CD Review: John Bowman – Beautiful Ashes

CD Review: John Bowman – Beautiful Ashes

BeautifulAshes-300x269Label: Mountain Home Music Company
Producers: John Bowman & Troy Engle
Songs: Let The Hard Times Roll; Ashes; Cold Day In Hell; Baby Girl; Caiaphas’ Blues; Sweet River; He’s Your Friend; Lies The Devil Told; They’re Holding Up The Ladder; Reach Of His Hand; When My Travelin’ Days Are Over
Rating: 4 1/2 Stars (scale of 1-5)

John Bowman is a former member of the Isaacs and a bluegrass group called the Boxcars. In mid-2014, Bowman struck out on his own, releasing a CD titled Worship Him and scheduling a full slate of solo dates.

Beautiful Ashes is Bowman’s second full-length CD since leaving the Boxcars. He plays guitar, mandolin, banjo and bass, plus he sings most of the harmony vocals. He also has one songwriting credit, a collaboration with Aubrey Haynie on the instrumental “Caiphas’ Blues.” When I heard a female harmony vocal in a few spots, I though the singer was most likely Bowman’s wife Becky or possibly his sister-in-law Sonya from the Isaacs. The female background vocalist is actually Autumn Nelon.

The song selection offers enough variety to keep the listener engaged, but doesn’t seem like a random collection of styles. Bowman effectively straddles the line between traditional country and bluegrass styles. Before I heard a single note, I could sense a country connotation just by reading the titles of “Let The Hard Times Roll” and “Cold Day In Hell.” I particularly enjoyed the Texas swing style of “He’s Your Friend.”  On the bluegrass side, songs like Carter Stanley’s “Baby Girl,” the Easter Brothers’ “They’re Holding Up The Ladder” and Woody Wright’s “When My Travelin’ Days Are Over” prominently feature Bowman’s banjo picking skills.

Beautiful Ashes features some lyrics that force you to listen closely to fully understand what each song was really about. “Ashes” is such a song. So is “Lies The Devil Told.” When I saw “Lies The Devil Told” included on the song list, I was eager to compare it with the version that songwriter Tim Menzies recorded last year on His Way Of Loving Me. The biggest contrast is the fiddle that so effectively complimented the vocal on the Menzies arrangement is only used sparingly by Bowman. Bowman’s voice tends to work better with a simpler accompaniment, so that was the right choice for him. Otherwise, the two arrangements are virtually identical. I’d give the edge to Menzies, because his vocal is dripping with character, but it’s so close you really can’t go wrong with either one.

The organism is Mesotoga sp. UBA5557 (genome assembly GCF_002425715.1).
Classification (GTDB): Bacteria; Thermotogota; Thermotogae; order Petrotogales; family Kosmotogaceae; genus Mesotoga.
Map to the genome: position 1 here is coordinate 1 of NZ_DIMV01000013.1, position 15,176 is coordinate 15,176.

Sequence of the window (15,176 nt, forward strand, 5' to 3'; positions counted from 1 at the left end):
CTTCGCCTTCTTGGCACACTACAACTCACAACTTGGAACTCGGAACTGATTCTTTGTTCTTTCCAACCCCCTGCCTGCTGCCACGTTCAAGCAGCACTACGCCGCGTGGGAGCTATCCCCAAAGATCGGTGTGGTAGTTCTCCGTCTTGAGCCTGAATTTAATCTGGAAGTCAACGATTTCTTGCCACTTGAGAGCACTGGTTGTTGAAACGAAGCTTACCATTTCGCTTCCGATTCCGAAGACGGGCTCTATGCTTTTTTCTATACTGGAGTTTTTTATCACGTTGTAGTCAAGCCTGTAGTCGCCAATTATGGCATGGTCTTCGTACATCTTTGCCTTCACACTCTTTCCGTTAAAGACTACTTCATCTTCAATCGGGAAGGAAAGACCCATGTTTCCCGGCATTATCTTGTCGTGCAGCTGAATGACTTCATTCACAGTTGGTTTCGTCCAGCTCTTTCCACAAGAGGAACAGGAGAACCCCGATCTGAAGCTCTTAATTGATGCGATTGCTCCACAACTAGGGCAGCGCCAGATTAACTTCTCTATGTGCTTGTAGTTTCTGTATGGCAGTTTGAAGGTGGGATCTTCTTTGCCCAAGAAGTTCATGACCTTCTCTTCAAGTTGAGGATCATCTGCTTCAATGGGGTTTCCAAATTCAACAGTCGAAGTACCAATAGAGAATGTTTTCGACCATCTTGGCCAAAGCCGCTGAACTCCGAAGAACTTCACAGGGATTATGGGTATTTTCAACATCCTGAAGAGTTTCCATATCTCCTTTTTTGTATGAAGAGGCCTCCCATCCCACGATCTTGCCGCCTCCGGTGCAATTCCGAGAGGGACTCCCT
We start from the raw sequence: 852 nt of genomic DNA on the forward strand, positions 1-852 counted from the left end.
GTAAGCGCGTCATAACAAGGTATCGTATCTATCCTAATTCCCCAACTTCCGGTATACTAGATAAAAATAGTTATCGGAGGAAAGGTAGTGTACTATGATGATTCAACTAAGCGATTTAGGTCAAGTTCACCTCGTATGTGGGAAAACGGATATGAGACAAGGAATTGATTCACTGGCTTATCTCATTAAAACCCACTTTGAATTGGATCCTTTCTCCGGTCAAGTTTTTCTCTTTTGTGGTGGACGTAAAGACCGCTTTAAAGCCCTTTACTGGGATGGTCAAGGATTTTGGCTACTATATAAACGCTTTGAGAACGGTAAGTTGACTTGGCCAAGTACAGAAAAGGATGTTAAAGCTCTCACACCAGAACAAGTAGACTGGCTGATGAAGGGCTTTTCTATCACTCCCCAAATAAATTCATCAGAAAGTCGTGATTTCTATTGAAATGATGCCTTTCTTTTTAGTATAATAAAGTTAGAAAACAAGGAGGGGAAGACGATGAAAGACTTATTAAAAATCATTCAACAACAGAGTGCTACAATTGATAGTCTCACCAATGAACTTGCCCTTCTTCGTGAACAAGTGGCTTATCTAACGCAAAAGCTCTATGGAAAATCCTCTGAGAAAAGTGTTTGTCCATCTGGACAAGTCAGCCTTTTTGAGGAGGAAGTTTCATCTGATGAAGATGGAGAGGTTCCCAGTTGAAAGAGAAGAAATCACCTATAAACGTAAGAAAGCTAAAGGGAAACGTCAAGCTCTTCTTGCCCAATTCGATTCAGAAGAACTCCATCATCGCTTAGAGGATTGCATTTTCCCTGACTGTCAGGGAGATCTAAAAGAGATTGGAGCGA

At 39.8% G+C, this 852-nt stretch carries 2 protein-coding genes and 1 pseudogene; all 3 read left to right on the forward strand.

I’m completely impressed by the quality of the songwriting, the arrangements, the instrumentation, and, as I mentioned two paragraphs earlier, the way these songs all fit together so well to create a conceptual collection of material. Vocally, perhaps I’m belaboring the comparison to Tim Menzies, but it raises a larger point. Everything John Bowman sings is right on point, but his vocal tone and delivery style is rather vanilla. If he’d stepped up that one element just a notch, Beautiful Ashes would be a 5 Star CD. As it stands, I rate it at 4 1/2 Stars, which is higher than the vast majority of the music I hear and well worth your attention.


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Category CD Reviews, Reviews

David Bruce Murray

David Bruce Murray is a church music director in Ellenboro, NC. He is the author of Murray's Encyclopedia Of Southern Gospel Music and the owner of both SGHistory.com and MusicScribe.com. David plays piano for Southern Sounds Quartet and the Foothills Community Choir.

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4 Comments

  1. Reply December 02, 10:13 #1 Tad Kirkland

    John Bowman’s vocals are pure as the driven snow. I wouldn’t mess it up I by stretching him.

    • Reply December 02, 10:24 David Bruce Murray Author

      I would, but as I said in the review, just a notch. He doesn’t need to go all Louis Armstrong or anything extreme like that, just emphasize a key line with more force here and there.

  2. Reply December 02, 12:09 #2 Odie

    Can’t wait to hear this project. John is amazing singer, musician and person.

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